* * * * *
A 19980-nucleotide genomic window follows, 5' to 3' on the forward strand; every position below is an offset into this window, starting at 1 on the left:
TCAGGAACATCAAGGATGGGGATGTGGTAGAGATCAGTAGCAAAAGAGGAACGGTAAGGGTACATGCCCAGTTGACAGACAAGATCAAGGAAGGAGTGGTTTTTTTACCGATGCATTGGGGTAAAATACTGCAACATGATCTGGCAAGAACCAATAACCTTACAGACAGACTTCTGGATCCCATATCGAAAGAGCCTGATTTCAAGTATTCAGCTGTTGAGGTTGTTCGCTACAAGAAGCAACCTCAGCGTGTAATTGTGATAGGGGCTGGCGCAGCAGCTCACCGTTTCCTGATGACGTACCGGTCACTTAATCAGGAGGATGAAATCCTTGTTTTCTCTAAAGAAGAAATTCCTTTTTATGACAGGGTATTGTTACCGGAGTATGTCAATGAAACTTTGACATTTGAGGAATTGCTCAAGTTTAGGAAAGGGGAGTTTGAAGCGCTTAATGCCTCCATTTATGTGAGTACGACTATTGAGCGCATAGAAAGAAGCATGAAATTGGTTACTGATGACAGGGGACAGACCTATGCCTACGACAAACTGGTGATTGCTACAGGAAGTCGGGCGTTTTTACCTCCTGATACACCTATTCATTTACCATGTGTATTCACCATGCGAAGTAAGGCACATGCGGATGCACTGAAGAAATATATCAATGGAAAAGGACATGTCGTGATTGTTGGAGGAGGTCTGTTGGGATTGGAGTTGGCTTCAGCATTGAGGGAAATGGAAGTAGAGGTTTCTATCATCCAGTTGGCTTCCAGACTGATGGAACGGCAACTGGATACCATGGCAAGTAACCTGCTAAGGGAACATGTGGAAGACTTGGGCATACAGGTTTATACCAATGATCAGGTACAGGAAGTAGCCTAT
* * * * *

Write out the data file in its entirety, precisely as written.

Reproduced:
A 19980-nucleotide genomic window follows, 5' to 3' on the forward strand; every position below is an offset into this window, starting at 1 on the left:
TCAGGAACATCAAGGATGGGGATGTGGTAGAGATCAGTAGCAAAAGAGGAACGGTAAGGGTACATGCCCAGTTGACAGACAAGATCAAGGAAGGAGTGGTTTTTTTACCGATGCATTGGGGTAAAATACTGCAACATGATCTGGCAAGAACCAATAACCTTACAGACAGACTTCTGGATCCCATATCGAAAGAGCCTGATTTCAAGTATTCAGCTGTTGAGGTTGTTCGCTACAAGAAGCAACCTCAGCGTGTAATTGTGATAGGGGCTGGCGCAGCAGCTCACCGTTTCCTGATGACGTACCGGTCACTTAATCAGGAGGATGAAATCCTTGTTTTCTCTAAAGAAGAAATTCCTTTTTATGACAGGGTATTGTTACCGGAGTATGTCAATGAAACTTTGACATTTGAGGAATTGCTCAAGTTTAGGAAAGGGGAGTTTGAAGCGCTTAATGCCTCCATTTATGTGAGTACGACTATTGAGCGCATAGAAAGAAGCATGAAATTGGTTACTGATGACAGGGGACAGACCTATGCCTACGACAAACTGGTGATTGCTACAGGAAGTCGGGCGTTTTTACCTCCTGATACACCTATTCATTTACCATGTGTATTCACCATGCGAAGTAAGGCACATGCGGATGCACTGAAGAAATATATCAATGGAAAAGGACATGTCGTGATTGTTGGAGGAGGTCTGTTGGGATTGGAGTTGGCTTCAGCATTGAGGGAAATGGAAGTAGAGGTTTCTATCATCCAGTTGGCTTCCAGACTGATGGAACGGCAACTGGATACCATGGCAAGTAACCTGCTAAGGGAACATGTGGAAGACTTGGGCATACAGGTTTATACCAATGATCAGGTACAGGAAGTAGCCTAT